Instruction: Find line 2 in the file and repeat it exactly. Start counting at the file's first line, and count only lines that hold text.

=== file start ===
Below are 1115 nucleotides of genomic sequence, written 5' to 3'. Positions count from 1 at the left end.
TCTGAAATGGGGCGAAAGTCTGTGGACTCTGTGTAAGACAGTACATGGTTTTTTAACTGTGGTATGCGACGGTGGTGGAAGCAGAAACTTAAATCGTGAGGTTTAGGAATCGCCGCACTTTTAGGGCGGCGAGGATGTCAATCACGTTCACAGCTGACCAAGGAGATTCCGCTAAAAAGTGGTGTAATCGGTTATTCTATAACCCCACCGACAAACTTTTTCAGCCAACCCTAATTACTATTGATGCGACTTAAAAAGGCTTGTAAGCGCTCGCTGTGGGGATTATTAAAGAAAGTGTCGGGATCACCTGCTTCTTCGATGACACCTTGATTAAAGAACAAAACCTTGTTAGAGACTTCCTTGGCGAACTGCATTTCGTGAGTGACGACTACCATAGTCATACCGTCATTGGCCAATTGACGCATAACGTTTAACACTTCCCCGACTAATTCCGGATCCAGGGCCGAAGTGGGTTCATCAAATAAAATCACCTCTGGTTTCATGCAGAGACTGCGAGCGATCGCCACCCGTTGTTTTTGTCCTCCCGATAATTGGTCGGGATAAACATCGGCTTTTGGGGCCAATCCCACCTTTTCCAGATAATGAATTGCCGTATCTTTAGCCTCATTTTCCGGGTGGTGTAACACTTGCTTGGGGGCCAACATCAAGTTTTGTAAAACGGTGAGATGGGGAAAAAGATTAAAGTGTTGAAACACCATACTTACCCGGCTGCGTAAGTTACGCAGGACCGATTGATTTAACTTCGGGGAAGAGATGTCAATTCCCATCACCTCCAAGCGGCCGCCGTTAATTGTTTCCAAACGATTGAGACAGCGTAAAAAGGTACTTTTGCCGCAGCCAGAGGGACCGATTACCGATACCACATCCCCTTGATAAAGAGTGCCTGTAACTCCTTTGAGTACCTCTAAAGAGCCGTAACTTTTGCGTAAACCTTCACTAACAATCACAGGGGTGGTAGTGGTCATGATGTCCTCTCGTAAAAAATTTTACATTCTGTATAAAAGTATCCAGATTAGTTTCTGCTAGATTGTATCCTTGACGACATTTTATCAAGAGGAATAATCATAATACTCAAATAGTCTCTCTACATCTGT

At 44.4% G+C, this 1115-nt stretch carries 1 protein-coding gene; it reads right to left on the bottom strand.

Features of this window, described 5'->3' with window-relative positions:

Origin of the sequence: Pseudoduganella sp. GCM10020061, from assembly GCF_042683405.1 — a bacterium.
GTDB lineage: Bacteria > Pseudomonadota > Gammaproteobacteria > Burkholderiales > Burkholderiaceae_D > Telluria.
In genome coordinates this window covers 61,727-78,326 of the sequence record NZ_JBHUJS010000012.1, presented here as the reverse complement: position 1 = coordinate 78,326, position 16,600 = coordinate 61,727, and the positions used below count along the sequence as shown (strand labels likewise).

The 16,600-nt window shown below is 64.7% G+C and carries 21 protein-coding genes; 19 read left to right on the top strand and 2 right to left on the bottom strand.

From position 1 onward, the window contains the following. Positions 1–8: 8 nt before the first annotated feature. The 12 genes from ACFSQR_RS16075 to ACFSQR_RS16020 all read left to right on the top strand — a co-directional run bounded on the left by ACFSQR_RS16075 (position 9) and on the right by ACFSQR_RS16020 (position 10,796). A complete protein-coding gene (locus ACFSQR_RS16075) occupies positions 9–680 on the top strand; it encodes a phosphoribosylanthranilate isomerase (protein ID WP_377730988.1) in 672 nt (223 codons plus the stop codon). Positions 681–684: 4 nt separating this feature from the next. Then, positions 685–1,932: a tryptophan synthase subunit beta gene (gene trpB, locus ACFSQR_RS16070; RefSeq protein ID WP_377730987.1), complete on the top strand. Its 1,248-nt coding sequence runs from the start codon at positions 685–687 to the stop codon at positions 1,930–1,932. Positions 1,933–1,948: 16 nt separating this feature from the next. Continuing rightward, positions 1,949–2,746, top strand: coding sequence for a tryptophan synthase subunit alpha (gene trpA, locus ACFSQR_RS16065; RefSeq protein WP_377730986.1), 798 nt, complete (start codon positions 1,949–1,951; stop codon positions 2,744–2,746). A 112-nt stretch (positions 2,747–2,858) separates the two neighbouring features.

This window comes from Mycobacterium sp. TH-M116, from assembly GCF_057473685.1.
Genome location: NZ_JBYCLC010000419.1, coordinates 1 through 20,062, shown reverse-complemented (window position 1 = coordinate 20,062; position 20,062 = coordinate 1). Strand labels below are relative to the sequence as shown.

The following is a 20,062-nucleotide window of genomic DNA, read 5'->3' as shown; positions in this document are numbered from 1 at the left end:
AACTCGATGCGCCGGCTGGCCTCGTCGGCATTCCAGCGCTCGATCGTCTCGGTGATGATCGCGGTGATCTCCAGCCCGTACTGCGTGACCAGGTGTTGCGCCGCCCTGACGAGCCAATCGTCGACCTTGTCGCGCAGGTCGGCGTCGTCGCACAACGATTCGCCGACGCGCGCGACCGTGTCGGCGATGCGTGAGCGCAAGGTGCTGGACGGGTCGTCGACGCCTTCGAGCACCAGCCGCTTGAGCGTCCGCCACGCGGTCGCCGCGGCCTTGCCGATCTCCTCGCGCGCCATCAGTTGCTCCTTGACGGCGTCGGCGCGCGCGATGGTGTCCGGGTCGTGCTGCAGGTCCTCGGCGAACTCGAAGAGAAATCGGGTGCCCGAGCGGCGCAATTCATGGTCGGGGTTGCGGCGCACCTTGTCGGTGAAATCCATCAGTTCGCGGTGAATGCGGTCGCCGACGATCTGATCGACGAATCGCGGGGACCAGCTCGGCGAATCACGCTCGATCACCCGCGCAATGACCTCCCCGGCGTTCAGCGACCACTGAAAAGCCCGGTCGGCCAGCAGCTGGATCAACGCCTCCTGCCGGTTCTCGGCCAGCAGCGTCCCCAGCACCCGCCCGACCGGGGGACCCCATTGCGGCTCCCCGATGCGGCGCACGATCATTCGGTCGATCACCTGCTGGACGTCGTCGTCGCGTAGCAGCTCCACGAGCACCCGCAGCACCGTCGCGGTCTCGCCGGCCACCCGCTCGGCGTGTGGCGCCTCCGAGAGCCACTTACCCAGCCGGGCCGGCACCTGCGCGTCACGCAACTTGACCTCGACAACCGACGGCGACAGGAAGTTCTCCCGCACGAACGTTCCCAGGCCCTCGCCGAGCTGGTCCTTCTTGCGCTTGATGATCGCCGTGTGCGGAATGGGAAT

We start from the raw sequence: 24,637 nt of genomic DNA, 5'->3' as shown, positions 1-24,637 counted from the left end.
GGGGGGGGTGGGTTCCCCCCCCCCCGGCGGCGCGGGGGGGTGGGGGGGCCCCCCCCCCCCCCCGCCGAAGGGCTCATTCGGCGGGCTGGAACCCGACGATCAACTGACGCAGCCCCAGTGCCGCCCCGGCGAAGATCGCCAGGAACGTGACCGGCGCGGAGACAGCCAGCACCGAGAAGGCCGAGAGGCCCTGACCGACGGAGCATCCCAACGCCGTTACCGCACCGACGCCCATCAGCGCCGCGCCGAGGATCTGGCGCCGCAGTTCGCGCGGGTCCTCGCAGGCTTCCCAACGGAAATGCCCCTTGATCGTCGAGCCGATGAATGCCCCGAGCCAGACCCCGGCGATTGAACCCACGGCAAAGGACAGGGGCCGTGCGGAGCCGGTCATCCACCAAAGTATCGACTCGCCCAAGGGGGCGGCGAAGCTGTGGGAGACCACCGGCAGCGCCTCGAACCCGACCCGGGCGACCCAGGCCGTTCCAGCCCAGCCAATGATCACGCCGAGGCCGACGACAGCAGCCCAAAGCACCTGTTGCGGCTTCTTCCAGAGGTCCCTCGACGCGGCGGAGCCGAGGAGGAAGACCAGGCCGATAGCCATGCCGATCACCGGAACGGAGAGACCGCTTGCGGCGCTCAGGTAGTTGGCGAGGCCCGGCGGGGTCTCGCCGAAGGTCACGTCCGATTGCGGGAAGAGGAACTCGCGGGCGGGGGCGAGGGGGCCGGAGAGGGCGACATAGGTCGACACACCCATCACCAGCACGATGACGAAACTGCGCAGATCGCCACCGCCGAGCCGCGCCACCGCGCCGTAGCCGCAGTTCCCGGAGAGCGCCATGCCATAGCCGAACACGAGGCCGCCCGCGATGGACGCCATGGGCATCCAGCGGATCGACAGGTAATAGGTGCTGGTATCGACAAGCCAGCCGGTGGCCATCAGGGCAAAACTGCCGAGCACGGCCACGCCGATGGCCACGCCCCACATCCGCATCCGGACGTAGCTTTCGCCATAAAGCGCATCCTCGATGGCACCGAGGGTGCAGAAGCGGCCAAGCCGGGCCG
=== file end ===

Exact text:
TCTGAAATGGGGCGAAAGTCTGTGGACTCTGTGTAAGACAGTACATGGTTTTTTAACTGTGGTATGCGACGGTGGTGGAAGCAGAAACTTAAATCGTGAGGTTTAGGAATCGCCGCACTTTTAGGGCGGCGAGGATGTCAATCACGTTCACAGCTGACCAAGGAGATTCCGCTAAAAAGTGGTGTAATCGGTTATTCTATAACCCCACCGACAAACTTTTTCAGCCAACCCTAATTACTATTGATGCGACTTAAAAAGGCTTGTAAGCGCTCGCTGTGGGGATTATTAAAGAAAGTGTCGGGATCACCTGCTTCTTCGATGACACCTTGATTAAAGAACAAAACCTTGTTAGAGACTTCCTTGGCGAACTGCATTTCGTGAGTGACGACTACCATAGTCATACCGTCATTGGCCAATTGACGCATAACGTTTAACACTTCCCCGACTAATTCCGGATCCAGGGCCGAAGTGGGTTCATCAAATAAAATCACCTCTGGTTTCATGCAGAGACTGCGAGCGATCGCCACCCGTTGTTTTTGTCCTCCCGATAATTGGTCGGGATAAACATCGGCTTTTGGGGCCAATCCCACCTTTTCCAGATAATGAATTGCCGTATCTTTAGCCTCATTTTCCGGGTGGTGTAACACTTGCTTGGGGGCCAACATCAAGTTTTGTAAAACGGTGAGATGGGGAAAAAGATTAAAGTGTTGAAACACCATACTTACCCGGCTGCGTAAGTTACGCAGGACCGATTGATTTAACTTCGGGGAAGAGATGTCAATTCCCATCACCTCCAAGCGGCCGCCGTTAATTGTTTCCAAACGATTGAGACAGCGTAAAAAGGTACTTTTGCCGCAGCCAGAGGGACCGATTACCGATACCACATCCCCTTGATAAAGAGTGCCTGTAACTCCTTTGAGTACCTCTAAAGAGCCGTAACTTTTGCGTAAACCTTCACTAACAATCACAGGGGTGGTAGTGGTCATGATGTCCTCTCGTAAAAAATTTTACATTCTGTATAAAAGTATCCAGATTAGTTTCTGCTAGATTGTATCCTTGACGACATTTTATCAAGAGGAATAATCATAATACTCAAATAGTCTCTCTACATCTGT